Besides, at an average gold grade of 2.75 g/t for an underground resource may be quite high in China’s standard, it most likely would not work nor be profitable in other jurisdictions. It is easy to conclude that Zijin has paid too much for a troubled asset, and possibly one of the rationales for buying this asset is to bet on a higher gold price. They probably also have full confidence in their own technical team to be able to turn this operation around.

CONCLUSION – Chinese miners may become more active in overseas gold acquisitions

To be frank, both acquisitions do not make much sense from buyers’ perspective. This is a somewhat widely shared opinion among the western mining communities. While there are some differences in tactics between Shandong Gold and Zijin, it is easy to spot some of the common trends:

1) They tend to buy assets at a cheap valuation at least on paper, more so for Shandong Gold. That means they would usually consider buying troubled assets rather than chasing quality.

2) In terms of cheap valuation, both the share prices of both TMAC and Guyana Goldfields have fallen to the ground due to operational issues. Let’s hope that their acquisitions are not simply based on looking at historical stock price performances to call an asset ‘cheap’. At the same time, they must have full confidence in their technical teams be able to turn the troubled operations around.

3) They tend to want to buy a producer or companies that are close to becoming a producer. Size matters.

As a state owned enterprise, Shandong Gold’s priority is not on profitability or efficiency or higher return on equity. Their mandate is to become a top five gold mining company in the world, both in terms of production and resources, and thus their priority at this stage is to spend a certain amount of money for purchasing assets within a time frame. This mandate indeed sounds odd to many, and this could well backfire in the long run (when gold enters a bear market again) when companies prioritise quantity over quality, and spending how much money over improving profitability.

They are also probably in a competitive position with Zijin to become the true number one in China. Based on what we know, Shandong Gold has not finished, and will likely to buy more assets this year.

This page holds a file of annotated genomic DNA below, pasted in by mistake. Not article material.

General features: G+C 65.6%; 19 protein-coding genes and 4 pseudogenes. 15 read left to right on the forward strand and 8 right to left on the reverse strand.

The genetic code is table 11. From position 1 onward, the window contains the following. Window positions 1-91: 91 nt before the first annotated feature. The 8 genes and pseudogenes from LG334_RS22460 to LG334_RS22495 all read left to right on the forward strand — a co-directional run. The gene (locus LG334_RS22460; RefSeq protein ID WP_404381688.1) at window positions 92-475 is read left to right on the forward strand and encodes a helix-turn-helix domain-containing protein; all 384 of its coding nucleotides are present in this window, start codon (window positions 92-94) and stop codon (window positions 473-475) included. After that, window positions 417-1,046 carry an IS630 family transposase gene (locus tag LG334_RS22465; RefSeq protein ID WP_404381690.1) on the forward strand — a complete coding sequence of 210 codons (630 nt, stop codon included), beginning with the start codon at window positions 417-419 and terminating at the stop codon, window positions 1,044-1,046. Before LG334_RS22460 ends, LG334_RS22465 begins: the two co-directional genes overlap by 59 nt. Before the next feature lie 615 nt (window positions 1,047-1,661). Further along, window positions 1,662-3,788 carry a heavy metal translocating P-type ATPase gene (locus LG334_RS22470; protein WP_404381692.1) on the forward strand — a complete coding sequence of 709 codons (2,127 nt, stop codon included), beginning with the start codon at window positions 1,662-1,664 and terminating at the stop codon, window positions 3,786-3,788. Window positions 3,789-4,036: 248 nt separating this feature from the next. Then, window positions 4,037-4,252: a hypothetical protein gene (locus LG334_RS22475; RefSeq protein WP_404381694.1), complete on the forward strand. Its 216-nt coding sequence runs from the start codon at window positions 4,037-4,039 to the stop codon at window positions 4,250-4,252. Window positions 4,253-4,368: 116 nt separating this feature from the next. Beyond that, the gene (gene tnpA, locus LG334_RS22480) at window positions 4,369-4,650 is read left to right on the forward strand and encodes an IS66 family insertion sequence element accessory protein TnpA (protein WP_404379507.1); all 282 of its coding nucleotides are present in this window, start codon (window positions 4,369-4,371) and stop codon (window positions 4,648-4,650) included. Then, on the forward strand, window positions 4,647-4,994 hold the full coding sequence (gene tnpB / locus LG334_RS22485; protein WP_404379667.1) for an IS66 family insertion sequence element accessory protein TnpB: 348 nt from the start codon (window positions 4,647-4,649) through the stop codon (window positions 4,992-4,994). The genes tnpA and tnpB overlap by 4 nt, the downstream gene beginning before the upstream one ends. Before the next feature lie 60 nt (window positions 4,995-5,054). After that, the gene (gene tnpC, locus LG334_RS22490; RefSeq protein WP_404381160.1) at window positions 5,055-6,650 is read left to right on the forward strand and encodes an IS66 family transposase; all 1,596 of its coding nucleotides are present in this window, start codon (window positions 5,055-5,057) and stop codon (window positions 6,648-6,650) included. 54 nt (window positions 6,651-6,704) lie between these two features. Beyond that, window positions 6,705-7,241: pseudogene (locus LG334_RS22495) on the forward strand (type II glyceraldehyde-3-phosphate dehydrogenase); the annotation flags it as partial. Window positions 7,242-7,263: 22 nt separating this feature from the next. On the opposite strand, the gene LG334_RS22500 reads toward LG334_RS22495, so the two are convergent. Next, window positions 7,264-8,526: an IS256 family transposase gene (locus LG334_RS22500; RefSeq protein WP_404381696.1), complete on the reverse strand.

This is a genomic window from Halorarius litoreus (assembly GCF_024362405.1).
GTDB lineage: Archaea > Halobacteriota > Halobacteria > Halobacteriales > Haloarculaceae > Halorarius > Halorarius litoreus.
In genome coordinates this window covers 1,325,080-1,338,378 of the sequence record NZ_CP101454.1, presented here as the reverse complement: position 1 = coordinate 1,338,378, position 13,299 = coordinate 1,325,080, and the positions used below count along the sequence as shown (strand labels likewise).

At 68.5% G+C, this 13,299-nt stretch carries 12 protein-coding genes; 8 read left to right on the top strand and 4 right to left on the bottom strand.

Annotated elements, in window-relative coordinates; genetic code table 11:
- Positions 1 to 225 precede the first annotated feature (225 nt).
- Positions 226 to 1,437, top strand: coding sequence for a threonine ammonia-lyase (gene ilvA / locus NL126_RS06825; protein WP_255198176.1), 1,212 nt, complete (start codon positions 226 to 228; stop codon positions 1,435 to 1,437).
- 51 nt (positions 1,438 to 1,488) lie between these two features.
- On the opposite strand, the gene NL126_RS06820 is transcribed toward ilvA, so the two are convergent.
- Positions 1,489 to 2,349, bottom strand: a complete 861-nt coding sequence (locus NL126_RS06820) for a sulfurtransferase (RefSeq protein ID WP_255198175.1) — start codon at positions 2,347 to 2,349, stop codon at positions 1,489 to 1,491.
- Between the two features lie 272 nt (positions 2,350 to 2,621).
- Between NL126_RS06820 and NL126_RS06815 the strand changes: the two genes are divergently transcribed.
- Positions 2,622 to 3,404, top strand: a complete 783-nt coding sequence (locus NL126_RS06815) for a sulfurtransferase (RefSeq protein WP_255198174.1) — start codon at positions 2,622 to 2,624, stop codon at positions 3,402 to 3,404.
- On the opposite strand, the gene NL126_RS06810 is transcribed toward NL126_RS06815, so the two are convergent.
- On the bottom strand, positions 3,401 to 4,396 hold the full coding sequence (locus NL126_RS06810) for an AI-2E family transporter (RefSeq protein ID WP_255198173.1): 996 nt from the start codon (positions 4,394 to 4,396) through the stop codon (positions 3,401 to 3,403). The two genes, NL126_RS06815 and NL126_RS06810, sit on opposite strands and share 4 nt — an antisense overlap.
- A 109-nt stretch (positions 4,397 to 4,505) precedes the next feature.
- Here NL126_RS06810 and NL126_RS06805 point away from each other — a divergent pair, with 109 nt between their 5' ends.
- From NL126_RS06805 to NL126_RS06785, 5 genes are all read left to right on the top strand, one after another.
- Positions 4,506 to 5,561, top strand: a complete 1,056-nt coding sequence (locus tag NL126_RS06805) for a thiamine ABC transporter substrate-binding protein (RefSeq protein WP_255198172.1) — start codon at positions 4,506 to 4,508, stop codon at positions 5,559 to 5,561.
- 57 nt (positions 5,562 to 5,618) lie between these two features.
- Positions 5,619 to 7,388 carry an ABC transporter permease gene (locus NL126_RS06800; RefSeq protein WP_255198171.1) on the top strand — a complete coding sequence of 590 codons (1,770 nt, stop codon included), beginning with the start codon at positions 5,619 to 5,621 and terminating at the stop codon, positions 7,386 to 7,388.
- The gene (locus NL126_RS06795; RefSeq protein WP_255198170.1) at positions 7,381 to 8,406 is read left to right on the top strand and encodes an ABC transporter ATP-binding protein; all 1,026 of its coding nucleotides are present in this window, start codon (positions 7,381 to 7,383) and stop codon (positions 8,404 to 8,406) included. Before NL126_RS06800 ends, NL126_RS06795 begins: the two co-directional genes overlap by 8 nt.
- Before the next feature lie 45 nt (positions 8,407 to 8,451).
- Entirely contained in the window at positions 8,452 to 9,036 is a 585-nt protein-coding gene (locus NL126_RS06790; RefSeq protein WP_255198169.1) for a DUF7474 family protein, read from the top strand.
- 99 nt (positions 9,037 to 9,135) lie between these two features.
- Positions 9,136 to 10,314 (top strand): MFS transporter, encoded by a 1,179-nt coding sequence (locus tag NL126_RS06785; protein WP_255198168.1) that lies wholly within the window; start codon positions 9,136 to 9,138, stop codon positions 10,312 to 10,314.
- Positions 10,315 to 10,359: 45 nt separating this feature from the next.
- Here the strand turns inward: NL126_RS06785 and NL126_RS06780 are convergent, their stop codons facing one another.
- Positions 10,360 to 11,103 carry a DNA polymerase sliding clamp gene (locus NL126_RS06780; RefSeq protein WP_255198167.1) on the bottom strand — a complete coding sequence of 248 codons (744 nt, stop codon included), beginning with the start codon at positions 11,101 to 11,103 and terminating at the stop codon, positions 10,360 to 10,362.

In the case of Zijin, one possible explanation for the Guyana Goldfields acquisition is Zijin is very determined to expand their footprint in Latin America. Based on the several past acquisitions that Zijin has made, it has been obvious that Zijin will only consider buying projects in emerging regions over jurisdictions that have long mining histories. After getting into Colombia through the acquisition of Continental Gold last year, they probably feel that Guyana is another jurisdiction that fits their criteria – emerging regions that have rich resources but has been relatively underexplored and has been lagging behind in terms of the mining development compared to other mining jurisdictions. In fact, Zijin has invested in a small exploration company Guyana Goldstrike a few years ago (although the share price has fallen acutely).

However, does paying Guyana Goldfields such a lofty premium really justify the tactics of getting into the country? There are certainly a few other gold operations in Guyana that Zijin should have considered, but as they all are at different but earlier stages than where Guyana Goldfield is, maybe Zijin does not want to wait and wants to see an immediate impact in both production and resources. While more and more Chinese investors worry about Zijin’s leverage over the years of acquisitions, Zijin is simply implementing the way that many Chinese property developers have used in the past – try to use debt and leverage to expand as much as possible, especially in the downturn. Make yourself too big to fail then someone will have to bail you out if the situation sours.

As the gold price attracts greater market attention and the number of gold deals have surged globally this year, along with competition for overseas projects between Shandong Gold and Zijin is heating up, it is very possible that this will encourage other Chinese mining companies to speed up their footsteps on overseas acquisition. As a joke, if you have a bridge to sell, maybe you can try to call someone working in a Chinese mining company and see if he bites. Who knows?